The atmospheric pressure at sea level makes breathing easy as the pressure pushes air into our lungs, but at 30,000 feet, it’s just under half as much pressure, forcing the body to work harder by gasping for air.

“Your body metabolically doesn't feel the same way at high altitudes,” said Master Sgt. Eric Icenhower, 141st Air National Guard Survival Evasion Resistance and Escape liaison. “You try to breathe and stay calm, but you feel like you have a cold that affects your whole body, making you weak. When I tried to exert myself, that feeling became overwhelming and my focus went out the door. My mind just blanked and I couldn't help but space out.”

Knowing how to deal with physical symptoms that may cause an Airman to lose control during flight is a critical skill that can save a mission, an aircraft, but most importantly: it can save lives.

“There are procedures for pilots who feel hypoxic to follow, guidelines that allow them to abdicate control to a co-pilot, assess their condition and recover,” Pena said. “Symptoms can be helped by getting oxygen, but hypoxia will ultimately win every time. It doesn't matter how fit you are or what preparations you do on the ground, nobody can function for long without oxygen.”

Night Vision Training:

Night missions are a common working condition that presents specific hazards for pilots and parachutists, as low visibility can affect depth perception, induce vertigo and cause the aircrew to miss vital details. Nighttime para-jumpers run the risk of colliding with each other and pilots may lose sight of the ground in dark or foggy conditions.

Alongside hypoxia training is the night vision training room, a facility that gives Airmen the opportunity to familiarize themselves with night vision equipment and test its use in a number of simulated environments.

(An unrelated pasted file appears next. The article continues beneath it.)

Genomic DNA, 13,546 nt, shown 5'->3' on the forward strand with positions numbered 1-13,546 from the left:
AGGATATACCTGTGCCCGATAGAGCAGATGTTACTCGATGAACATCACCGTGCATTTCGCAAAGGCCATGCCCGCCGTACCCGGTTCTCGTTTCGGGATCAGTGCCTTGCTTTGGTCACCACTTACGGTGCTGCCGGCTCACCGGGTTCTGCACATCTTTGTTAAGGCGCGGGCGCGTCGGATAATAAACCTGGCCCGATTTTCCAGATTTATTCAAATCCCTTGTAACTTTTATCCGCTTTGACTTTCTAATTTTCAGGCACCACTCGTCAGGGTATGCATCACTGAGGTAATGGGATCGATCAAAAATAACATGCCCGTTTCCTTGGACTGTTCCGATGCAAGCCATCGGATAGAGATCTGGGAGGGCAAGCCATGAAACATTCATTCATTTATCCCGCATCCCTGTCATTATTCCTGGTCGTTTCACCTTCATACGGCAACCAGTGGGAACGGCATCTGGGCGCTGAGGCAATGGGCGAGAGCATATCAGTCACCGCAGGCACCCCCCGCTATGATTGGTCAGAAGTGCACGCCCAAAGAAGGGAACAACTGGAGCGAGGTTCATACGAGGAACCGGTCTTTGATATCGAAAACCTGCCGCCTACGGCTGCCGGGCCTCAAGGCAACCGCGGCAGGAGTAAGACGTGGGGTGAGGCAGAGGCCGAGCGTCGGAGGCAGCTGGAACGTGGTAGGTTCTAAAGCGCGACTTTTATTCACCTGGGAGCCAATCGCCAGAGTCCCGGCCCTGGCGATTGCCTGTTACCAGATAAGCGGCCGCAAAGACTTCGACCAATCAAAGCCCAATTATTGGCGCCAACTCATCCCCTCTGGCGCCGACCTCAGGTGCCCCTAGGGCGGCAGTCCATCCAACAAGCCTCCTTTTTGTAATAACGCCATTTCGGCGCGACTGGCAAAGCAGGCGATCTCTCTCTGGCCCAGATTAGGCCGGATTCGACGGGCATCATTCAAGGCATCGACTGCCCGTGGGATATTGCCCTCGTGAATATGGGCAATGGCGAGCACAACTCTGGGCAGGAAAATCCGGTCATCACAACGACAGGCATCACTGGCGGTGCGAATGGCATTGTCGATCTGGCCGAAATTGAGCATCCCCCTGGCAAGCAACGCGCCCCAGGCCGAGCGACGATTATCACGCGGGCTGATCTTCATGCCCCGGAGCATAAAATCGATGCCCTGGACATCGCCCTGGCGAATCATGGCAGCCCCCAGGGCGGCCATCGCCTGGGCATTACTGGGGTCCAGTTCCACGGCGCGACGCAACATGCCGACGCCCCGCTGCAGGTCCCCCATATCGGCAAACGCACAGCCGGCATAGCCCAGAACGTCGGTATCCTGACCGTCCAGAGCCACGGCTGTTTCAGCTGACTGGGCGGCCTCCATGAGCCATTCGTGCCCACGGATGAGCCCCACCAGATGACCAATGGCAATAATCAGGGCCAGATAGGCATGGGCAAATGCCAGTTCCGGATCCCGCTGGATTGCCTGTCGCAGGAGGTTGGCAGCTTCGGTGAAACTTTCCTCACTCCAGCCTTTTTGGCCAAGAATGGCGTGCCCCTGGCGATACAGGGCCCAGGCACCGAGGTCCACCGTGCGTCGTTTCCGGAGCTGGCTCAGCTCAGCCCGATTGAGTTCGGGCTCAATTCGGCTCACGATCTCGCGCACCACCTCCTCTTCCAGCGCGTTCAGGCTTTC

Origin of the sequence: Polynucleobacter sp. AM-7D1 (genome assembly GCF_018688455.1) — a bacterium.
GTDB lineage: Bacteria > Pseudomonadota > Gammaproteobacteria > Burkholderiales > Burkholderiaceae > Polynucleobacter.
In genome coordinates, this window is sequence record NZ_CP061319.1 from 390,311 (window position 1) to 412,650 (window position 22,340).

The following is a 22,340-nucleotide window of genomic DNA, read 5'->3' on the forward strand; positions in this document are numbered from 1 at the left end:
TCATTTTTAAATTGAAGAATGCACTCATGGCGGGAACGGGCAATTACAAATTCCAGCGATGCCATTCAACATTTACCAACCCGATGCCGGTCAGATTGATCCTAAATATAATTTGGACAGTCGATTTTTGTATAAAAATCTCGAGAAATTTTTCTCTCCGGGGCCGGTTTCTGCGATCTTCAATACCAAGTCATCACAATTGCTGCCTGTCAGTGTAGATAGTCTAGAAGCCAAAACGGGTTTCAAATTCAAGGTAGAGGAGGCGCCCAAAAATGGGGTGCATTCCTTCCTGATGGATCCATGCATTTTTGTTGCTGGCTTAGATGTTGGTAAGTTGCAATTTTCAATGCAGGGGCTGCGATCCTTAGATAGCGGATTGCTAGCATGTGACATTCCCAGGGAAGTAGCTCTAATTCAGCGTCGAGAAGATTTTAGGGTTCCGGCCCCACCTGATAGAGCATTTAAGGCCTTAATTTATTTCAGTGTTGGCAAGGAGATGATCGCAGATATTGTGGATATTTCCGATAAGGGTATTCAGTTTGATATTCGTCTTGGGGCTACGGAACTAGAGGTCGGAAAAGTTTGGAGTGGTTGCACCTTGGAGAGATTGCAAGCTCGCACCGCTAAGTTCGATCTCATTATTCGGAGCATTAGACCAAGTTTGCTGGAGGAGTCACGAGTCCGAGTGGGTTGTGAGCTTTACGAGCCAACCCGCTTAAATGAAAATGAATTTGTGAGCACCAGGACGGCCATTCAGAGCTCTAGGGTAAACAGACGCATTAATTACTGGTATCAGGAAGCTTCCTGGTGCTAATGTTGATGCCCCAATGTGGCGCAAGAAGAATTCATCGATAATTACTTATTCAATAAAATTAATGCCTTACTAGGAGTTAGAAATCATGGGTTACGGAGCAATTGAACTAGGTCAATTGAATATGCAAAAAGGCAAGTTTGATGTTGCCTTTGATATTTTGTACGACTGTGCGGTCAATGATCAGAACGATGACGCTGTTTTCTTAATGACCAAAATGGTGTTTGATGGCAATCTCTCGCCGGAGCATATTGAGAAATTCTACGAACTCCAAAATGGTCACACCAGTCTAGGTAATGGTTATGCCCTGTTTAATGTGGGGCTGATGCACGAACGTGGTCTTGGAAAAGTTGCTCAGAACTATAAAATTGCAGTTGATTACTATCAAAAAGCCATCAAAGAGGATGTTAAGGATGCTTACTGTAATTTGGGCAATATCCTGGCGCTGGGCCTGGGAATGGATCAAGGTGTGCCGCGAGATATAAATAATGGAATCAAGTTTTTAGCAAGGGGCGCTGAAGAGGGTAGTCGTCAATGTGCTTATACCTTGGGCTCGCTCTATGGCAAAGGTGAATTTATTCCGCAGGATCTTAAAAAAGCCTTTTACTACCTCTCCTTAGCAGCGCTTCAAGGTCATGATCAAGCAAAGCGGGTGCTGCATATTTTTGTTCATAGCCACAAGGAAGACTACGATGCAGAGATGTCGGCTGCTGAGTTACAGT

“It's a big benefit for us to be able to see the differences in using night vision goggles in all kinds of different situations, because it's not always the best equipment to use or may be rendered ineffective by changing conditions,” Icenhower said. “SERE trainees need to know what people and environments look like when using NVGs, so they know how to remain undetected when an enemy is using them.”

While NVGs allow Airmen to see better in low-light environments, they do have limitations. All aircrew will use night vision equipment at some time, so the training provided is to acquaint aircrews and jumpers with what they can expect when using it.

“It is an outstanding tool,” Pena said. “However, many think that it can work in total darkness or in poor weather conditions, so this training helps Airmen judge how best to use it.”

From using simulators to help pilots and aircrew recognize hypoxia to gaining experience working with NVGs in low-light conditions, the 92nd Aerospace Medical Squadron provides vital training that helps keep Fairchild’s Finest safe and allows us to continue fulfilling Rapid Global Mobility … Now.